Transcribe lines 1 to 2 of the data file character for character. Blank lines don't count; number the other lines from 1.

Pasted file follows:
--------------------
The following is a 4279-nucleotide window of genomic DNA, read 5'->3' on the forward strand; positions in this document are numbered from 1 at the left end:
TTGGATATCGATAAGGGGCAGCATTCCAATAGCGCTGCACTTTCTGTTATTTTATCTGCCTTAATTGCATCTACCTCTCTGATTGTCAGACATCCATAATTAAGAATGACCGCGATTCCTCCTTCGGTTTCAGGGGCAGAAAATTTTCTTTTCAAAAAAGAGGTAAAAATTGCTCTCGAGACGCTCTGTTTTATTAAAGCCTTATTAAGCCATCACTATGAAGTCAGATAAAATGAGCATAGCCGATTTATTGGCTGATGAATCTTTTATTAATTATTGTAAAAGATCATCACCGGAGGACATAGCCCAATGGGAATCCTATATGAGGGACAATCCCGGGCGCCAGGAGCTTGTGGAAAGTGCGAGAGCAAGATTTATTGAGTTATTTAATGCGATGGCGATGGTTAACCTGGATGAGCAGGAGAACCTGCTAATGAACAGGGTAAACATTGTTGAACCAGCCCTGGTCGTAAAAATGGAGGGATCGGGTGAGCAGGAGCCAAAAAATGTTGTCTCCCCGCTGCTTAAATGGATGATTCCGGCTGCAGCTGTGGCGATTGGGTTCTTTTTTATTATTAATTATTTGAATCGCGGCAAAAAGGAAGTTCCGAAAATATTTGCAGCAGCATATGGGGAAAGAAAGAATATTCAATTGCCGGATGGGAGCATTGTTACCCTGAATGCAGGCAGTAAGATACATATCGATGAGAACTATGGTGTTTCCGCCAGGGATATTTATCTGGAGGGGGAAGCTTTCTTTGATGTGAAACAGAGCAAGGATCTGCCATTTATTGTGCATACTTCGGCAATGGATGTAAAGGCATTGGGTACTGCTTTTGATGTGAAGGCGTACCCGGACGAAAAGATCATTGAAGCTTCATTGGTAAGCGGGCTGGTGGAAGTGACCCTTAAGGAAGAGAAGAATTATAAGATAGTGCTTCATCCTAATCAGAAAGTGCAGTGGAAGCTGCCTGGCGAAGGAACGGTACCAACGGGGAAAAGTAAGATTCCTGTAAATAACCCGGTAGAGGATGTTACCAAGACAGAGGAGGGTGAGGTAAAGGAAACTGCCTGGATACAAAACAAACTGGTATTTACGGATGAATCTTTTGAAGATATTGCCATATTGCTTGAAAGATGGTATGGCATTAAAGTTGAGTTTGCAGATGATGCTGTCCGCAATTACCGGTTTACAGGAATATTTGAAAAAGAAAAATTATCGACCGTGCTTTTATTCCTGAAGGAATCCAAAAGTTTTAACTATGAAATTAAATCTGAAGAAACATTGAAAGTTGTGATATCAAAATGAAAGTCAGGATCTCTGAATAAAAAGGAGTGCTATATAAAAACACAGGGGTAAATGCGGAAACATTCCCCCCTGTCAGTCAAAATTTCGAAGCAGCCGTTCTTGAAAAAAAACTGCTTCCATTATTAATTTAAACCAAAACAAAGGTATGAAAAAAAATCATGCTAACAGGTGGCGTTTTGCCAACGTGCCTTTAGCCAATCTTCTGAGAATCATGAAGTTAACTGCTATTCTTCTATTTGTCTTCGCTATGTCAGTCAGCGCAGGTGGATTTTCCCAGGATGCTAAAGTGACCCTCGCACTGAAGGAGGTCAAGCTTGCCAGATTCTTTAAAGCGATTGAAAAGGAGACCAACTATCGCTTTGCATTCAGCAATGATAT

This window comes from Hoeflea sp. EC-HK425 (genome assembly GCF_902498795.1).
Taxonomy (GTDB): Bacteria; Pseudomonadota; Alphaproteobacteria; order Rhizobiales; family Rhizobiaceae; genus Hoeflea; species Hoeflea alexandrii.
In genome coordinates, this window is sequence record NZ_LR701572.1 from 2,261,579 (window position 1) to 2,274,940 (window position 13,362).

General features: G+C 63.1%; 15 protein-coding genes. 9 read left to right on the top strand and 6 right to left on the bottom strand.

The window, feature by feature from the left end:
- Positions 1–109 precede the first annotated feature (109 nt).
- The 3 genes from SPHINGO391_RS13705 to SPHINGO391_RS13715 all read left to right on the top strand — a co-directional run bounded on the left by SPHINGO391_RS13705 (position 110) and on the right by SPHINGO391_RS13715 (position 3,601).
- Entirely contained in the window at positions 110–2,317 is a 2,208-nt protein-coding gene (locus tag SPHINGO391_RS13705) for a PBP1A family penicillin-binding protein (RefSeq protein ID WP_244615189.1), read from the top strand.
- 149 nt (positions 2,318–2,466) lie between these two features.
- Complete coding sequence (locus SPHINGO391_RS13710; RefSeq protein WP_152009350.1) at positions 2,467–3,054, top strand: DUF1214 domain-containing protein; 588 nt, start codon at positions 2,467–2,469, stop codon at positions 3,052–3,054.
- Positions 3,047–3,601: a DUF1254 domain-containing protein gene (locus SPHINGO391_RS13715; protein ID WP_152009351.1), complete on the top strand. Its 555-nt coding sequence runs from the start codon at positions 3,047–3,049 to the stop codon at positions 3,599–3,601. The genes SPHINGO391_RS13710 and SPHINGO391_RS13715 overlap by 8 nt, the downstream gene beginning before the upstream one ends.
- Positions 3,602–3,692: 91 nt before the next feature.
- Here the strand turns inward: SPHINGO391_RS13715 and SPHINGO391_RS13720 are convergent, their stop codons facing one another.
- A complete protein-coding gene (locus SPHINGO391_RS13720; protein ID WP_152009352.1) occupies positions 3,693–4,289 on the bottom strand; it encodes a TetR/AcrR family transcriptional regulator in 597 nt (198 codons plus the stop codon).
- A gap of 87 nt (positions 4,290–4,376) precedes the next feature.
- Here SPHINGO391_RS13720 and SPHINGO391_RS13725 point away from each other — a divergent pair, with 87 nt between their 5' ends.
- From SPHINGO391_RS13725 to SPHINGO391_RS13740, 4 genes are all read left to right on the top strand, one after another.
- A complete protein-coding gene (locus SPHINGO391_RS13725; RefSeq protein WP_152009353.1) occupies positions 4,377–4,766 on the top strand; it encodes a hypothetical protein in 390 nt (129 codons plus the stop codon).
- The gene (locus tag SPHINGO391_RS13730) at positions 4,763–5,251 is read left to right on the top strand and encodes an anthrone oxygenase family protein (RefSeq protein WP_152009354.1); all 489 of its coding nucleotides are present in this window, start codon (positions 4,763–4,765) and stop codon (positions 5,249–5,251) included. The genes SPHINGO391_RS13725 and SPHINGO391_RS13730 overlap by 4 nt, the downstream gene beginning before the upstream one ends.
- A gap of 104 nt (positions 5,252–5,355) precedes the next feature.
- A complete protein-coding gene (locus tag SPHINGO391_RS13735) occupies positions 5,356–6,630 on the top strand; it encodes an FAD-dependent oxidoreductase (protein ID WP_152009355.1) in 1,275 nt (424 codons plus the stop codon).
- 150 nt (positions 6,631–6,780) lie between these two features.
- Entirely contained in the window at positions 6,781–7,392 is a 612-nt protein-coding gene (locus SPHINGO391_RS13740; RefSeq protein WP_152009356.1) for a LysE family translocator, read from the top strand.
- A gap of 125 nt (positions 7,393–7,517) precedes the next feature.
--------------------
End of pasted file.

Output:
The following is a 4279-nucleotide window of genomic DNA, read 5'->3' on the forward strand; positions in this document are numbered from 1 at the left end:
TTGGATATCGATAAGGGGCAGCATTCCAATAGCGCTGCACTTTCTGTTATTTTATCTGCCTTAATTGCATCTACCTCTCTGATTGTCAGACATCCATAATTAAGAATGACCGCGATTCCTCCTTCGGTTTCAGGGGCAGAAAATTTTCTTTTCAAAAAAGAGGTAAAAATTGCTCTCGAGACGCTCTGTTTTATTAAAGCCTTATTAAGCCATCACTATGAAGTCAGATAAAATGAGCATAGCCGATTTATTGGCTGATGAATCTTTTATTAATTATTGTAAAAGATCATCACCGGAGGACATAGCCCAATGGGAATCCTATATGAGGGACAATCCCGGGCGCCAGGAGCTTGTGGAAAGTGCGAGAGCAAGATTTATTGAGTTATTTAATGCGATGGCGATGGTTAACCTGGATGAGCAGGAGAACCTGCTAATGAACAGGGTAAACATTGTTGAACCAGCCCTGGTCGTAAAAATGGAGGGATCGGGTGAGCAGGAGCCAAAAAATGTTGTCTCCCCGCTGCTTAAATGGATGATTCCGGCTGCAGCTGTGGCGATTGGGTTCTTTTTTATTATTAATTATTTGAATCGCGGCAAAAAGGAAGTTCCGAAAATATTTGCAGCAGCATATGGGGAAAGAAAGAATATTCAATTGCCGGATGGGAGCATTGTTACCCTGAATGCAGGCAGTAAGATACATATCGATGAGAACTATGGTGTTTCCGCCAGGGATATTTATCTGGAGGGGGAAGCTTTCTTTGATGTGAAACAGAGCAAGGATCTGCCATTTATTGTGCATACTTCGGCAATGGATGTAAAGGCATTGGGTACTGCTTTTGATGTGAAGGCGTACCCGGACGAAAAGATCATTGAAGCTTCATTGGTAAGCGGGCTGGTGGAAGTGACCCTTAAGGAAGAGAAGAATTATAAGATAGTGCTTCATCCTAATCAGAAAGTGCAGTGGAAGCTGCCTGGCGAAGGAACGGTACCAACGGGGAAAAGTAAGATTCCTGTAAATAACCCGGTAGAGGATGTTACCAAGACAGAGGAGGGTGAGGTAAAGGAAACTGCCTGGATACAAAACAAACTGGTATTTACGGATGAATCTTTTGAAGATATTGCCATATTGCTTGAAAGATGGTATGGCATTAAAGTTGAGTTTGCAGATGATGCTGTCCGCAATTACCGGTTTACAGGAATATTTGAAAAAGAAAAATTATCGACCGTGCTTTTATTCCTGAAGGAATCCAAAAGTTTTAACTATGAAATTAAATCTGAAGAAACATTGAAAGTTGTGATATCAAAATGAAAGTCAGGATCTCTGAATAAAAAGGAGTGCTATATAAAAACACAGGGGTAAATGCGGAAACATTCCCCCCTGTCAGTCAAAATTTCGAAGCAGCCGTTCTTGAAAAAAAACTGCTTCCATTATTAATTTAAACCAAAACAAAGGTATGAAAAAAAATCATGCTAACAGGTGGCGTTTTGCCAACGTGCCTTTAGCCAATCTTCTGAGAATCATGAAGTTAACTGCTATTCTTCTATTTGTCTTCGCTATGTCAGTCAGCGCAGGTGGATTTTCCCAGGATGCTAAAGTGACCCTCGCACTGAAGGAGGTCAAGCTTGCCAGATTCTTTAAAGCGATTGAAAAGGAGACCAACTATCGCTTTGCATTCAGCAATGATAT